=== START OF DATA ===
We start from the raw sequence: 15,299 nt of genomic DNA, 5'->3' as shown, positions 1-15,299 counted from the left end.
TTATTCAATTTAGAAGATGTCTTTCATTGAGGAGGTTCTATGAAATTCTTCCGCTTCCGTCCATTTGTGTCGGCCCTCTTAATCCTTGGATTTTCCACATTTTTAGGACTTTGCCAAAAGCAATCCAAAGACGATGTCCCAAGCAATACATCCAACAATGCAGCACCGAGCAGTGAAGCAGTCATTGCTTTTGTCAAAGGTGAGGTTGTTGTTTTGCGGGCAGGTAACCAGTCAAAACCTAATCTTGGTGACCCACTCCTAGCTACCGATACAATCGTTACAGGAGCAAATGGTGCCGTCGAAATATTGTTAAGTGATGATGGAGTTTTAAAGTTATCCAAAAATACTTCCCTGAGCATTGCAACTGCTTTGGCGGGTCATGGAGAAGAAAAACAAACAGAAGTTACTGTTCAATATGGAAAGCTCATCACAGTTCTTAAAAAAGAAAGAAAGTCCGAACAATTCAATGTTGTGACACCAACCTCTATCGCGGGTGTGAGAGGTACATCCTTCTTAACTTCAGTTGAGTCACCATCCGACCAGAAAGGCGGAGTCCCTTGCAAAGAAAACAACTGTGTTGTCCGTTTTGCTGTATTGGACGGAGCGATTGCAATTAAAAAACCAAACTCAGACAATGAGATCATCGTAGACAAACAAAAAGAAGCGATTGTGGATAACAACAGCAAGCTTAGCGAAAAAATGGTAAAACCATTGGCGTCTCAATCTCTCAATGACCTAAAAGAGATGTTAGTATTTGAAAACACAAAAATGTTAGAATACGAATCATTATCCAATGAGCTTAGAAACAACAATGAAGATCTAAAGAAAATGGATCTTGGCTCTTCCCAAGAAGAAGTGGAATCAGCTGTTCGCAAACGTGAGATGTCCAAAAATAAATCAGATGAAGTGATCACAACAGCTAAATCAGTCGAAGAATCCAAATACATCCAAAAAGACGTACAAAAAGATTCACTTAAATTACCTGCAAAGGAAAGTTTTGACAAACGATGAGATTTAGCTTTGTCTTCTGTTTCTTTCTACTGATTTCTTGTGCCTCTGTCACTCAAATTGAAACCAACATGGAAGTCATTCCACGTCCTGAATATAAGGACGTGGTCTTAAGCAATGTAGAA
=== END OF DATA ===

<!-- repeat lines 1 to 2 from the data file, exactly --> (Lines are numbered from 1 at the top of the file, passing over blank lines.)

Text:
We start from the raw sequence: 15,299 nt of genomic DNA, 5'->3' as shown, positions 1-15,299 counted from the left end.
TTATTCAATTTAGAAGATGTCTTTCATTGAGGAGGTTCTATGAAATTCTTCCGCTTCCGTCCATTTGTGTCGGCCCTCTTAATCCTTGGATTTTCCACATTTTTAGGACTTTGCCAAAAGCAATCCAAAGACGATGTCCCAAGCAATACATCCAACAATGCAGCACCGAGCAGTGAAGCAGTCATTGCTTTTGTCAAAGGTGAGGTTGTTGTTTTGCGGGCAGGTAACCAGTCAAAACCTAATCTTGGTGACCCACTCCTAGCTACCGATACAATCGTTACAGGAGCAAATGGTGCCGTCGAAATATTGTTAAGTGATGATGGAGTTTTAAAGTTATCCAAAAATACTTCCCTGAGCATTGCAACTGCTTTGGCGGGTCATGGAGAAGAAAAACAAACAGAAGTTACTGTTCAATATGGAAAGCTCATCACAGTTCTTAAAAAAGAAAGAAAGTCCGAACAATTCAATGTTGTGACACCAACCTCTATCGCGGGTGTGAGAGGTACATCCTTCTTAACTTCAGTTGAGTCACCATCCGACCAGAAAGGCGGAGTCCCTTGCAAAGAAAACAACTGTGTTGTCCGTTTTGCTGTATTGGACGGAGCGATTGCAATTAAAAAACCAAACTCAGACAATGAGATCATCGTAGACAAACAAAAAGAAGCGATTGTGGATAACAACAGCAAGCTTAGCGAAAAAATGGTAAAACCATTGGCGTCTCAATCTCTCAATGACCTAAAAGAGATGTTAGTATTTGAAAACACAAAAATGTTAGAATACGAATCATTATCCAATGAGCTTAGAAACAACAATGAAGATCTAAAGAAAATGGATCTTGGCTCTTCCCAAGAAGAAGTGGAATCAGCTGTTCGCAAACGTGAGATGTCCAAAAATAAATCAGATGAAGTGATCACAACAGCTAAATCAGTCGAAGAATCCAAATACATCCAAAAAGACGTACAAAAAGATTCACTTAAATTACCTGCAAAGGAAAGTTTTGACAAACGATGAGATTTAGCTTTGTCTTCTGTTTCTTTCTACTGATTTCTTGTGCCTCTGTCACTCAAATTGAAACCAACATGGAAGTCATTCCACGTCCTGAATATAAGGACGTGGTCTTAAGCAATGTAGAA